[ACNS, by Adrian Butcher] The Anglican moderator of the World Council of Churches (WCC) has called on the Church to move away from nostalgia and consider how to become catalysts of a moral force in a world beset by injustice, inequality and rising xenophobia.
Dr Agnes Abuom, from Nairobi in Kenya, told the WCC’s Central Committee in Norway that it was time to move from rhetoric to action and walk together with people who are denied justice.
“The witness of many in the forefront of struggles demand that we move away from the culture of conferences and statements and begin to get engaged in actions that nurture hope and alternatives,” she said.
“There is room in the gospel for disagreement but there is no room for disengagement,” Dr Abuom added. “Pilgrimage is about hope breaking into our present, motivating us to move forward, overcoming hurdles. . . We need to move from the nostalgia of the past, set aside our burdensome preoccupations and instruments that have outlived their purpose and venture into new and relevant areas of engagement.”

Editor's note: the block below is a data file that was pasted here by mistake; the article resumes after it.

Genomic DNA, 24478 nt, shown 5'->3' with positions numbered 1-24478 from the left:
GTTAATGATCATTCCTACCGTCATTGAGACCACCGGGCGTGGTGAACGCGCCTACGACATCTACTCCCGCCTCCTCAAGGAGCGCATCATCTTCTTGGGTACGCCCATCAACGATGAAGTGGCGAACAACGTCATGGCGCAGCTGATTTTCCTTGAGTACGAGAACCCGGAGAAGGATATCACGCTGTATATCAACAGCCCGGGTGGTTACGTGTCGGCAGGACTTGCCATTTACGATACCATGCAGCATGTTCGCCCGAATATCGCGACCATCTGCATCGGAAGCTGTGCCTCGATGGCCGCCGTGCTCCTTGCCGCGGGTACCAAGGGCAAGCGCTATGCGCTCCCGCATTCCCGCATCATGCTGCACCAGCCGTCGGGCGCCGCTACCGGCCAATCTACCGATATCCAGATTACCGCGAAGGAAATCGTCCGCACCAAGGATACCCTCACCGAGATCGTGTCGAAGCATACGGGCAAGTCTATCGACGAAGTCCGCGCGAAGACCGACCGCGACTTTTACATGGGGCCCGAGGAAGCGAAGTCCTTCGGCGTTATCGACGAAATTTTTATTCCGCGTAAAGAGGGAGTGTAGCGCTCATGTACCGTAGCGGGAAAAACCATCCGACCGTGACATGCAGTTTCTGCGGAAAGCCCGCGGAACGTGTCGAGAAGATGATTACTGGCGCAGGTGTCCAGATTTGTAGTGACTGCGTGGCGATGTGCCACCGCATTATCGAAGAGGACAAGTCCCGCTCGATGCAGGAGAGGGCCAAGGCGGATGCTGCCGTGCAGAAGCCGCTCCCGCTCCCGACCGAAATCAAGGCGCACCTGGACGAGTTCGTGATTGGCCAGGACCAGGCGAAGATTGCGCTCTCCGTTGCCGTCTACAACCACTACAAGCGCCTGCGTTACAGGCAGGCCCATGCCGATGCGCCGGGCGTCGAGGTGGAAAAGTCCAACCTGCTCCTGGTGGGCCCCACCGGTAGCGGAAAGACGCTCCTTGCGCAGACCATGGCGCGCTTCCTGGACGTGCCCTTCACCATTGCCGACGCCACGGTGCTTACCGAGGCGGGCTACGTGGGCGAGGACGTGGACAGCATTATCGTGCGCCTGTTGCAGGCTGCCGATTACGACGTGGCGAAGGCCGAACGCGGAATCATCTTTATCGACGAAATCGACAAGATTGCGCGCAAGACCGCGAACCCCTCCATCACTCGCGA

Dr Abuom praised the Church for engaging in the migration crisis in Europe. She said it was ironic that powerful nations and former colonial powers seem to be more affected by what she called the “fear of the other.”
“There doesn’t seem to be a place that is free of xenophobia and the consequential violence against minorities, migrants and refugees, many of whom are victims of war and poverty,” she said. “The images of rejection and mistreatment of millions fleeing from war and violence in recent times are still fresh in our minds. I commend the churches of Europe for their sensitive and generous response and their great witness, even if it meant facing the ire of their governments and the majority.”
Dr Abuom said the church had great responsibility and needed to be actively engaged in renouncing values and attitudes that glorified power. She said it had to denounce systems and cultures that diminished and denied life. The Church needed to be holding to account international financial institutions, military powers, industry and political systems – rather than opting to be their endorsing agents.
She said pilgrimage offered the Church immense possibilities to reimagine itself as a movement of God’s people in mission – open and agile and receptive to the promptings of the Spirit.
One hundred and fifty members of the WCC are attending the weeklong conference in Trondheim under the theme of Pilgrimage. Issues under discussion include justice and peace, the Middle East, religion and violence, and children’s rights.
- Click here to read the full text of Dr Abuom’s address (pdf)